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News Release: September 17, 2009 Print this page
Docket No: RM05-5-017

FERC acts to expand demand response with new measurement standards

The Federal Energy Regulatory Commission (FERC) laid the groundwork for expanding the use of demand response in organized wholesale markets today when it proposed standards for measuring and verifying the performance of demand response services.

FERC is proposing to incorporate, by reference, business practice standards adopted by the North American Energy Standards Board for an array of demand response services in organized wholesale markets administered by regional transmission organizations and independent system operators. The standards - for energy services, capacity services, regulation services and reserve services - categorize these services, and require system operators to publish details of how they will measure and verify their performance.

"Consumers benefit when demand response providers know what is expected of them, and when market operators can measure and verify how they perform," FERC Chairman Jon Wellinghoff said. "Standardizing these performance measures will make it easier for organized markets to implement the demand response programs that will help reduce consumers' electricity bills."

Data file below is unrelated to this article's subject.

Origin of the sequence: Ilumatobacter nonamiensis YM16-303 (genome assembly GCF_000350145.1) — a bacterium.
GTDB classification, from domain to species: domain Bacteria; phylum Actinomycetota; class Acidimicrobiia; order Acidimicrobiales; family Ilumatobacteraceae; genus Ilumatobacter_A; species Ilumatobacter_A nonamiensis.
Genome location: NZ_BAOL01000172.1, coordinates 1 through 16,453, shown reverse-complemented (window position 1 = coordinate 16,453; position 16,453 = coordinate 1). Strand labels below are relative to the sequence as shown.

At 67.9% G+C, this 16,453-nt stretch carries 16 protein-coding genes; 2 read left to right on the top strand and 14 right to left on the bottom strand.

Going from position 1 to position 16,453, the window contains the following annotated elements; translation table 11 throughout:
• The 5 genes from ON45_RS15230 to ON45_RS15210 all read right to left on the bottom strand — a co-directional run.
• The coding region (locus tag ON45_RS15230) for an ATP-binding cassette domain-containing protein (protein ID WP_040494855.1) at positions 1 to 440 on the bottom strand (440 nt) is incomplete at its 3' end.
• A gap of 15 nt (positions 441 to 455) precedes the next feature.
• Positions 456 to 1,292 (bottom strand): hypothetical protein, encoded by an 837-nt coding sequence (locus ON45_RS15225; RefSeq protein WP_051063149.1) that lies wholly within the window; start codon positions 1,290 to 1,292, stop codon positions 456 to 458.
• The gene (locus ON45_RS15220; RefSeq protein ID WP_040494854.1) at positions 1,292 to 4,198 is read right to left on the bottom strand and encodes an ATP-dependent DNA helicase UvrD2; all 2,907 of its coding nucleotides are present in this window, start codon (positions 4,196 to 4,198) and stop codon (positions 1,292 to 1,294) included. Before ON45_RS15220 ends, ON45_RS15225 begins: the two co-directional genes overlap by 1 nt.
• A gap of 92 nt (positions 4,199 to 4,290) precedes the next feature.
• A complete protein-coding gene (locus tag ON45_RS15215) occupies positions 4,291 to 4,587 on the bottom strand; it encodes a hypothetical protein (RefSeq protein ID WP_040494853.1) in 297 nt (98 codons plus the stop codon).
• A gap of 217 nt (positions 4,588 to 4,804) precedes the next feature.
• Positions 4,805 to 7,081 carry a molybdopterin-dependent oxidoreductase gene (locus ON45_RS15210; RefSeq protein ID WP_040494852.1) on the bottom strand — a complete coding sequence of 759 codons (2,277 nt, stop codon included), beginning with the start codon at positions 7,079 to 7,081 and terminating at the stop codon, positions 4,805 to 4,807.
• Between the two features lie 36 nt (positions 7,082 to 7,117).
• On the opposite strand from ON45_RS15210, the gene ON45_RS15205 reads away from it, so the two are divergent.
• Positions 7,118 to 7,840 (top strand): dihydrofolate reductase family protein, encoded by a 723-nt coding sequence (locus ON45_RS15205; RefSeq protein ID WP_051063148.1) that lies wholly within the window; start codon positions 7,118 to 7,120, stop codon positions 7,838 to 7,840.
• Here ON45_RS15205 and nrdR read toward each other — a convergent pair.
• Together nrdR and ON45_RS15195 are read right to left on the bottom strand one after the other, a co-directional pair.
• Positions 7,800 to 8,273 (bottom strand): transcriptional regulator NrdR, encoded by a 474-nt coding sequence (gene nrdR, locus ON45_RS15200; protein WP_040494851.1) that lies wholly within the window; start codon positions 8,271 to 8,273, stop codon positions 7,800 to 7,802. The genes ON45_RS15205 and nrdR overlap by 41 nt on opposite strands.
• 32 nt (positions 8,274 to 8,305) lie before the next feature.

The initial standards establish a template for a system operator to disclose how it measures the performance of the demand response services in how much they reduce electricity load, how long it takes for them to reach their load reduction goals, the length of time those load reductions were sustained and whether those measurements meet market operators' standards. The goals are to enhance transparency, provide consistency and reduce transaction costs for customers that participate in demand response programs, particularly customers that operate in more than one organized market.

Today's action comes in the form of a notice of proposed rulemaking (NOPR) that also asks whether FERC should establish a deadline for development of more detailed technical standards. Comments on the NOPR, Standards for Business Practices and Communication Protocols for Public Utilities, are due 30 days after publication in the Federal Register.

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Updated: June 28, 2010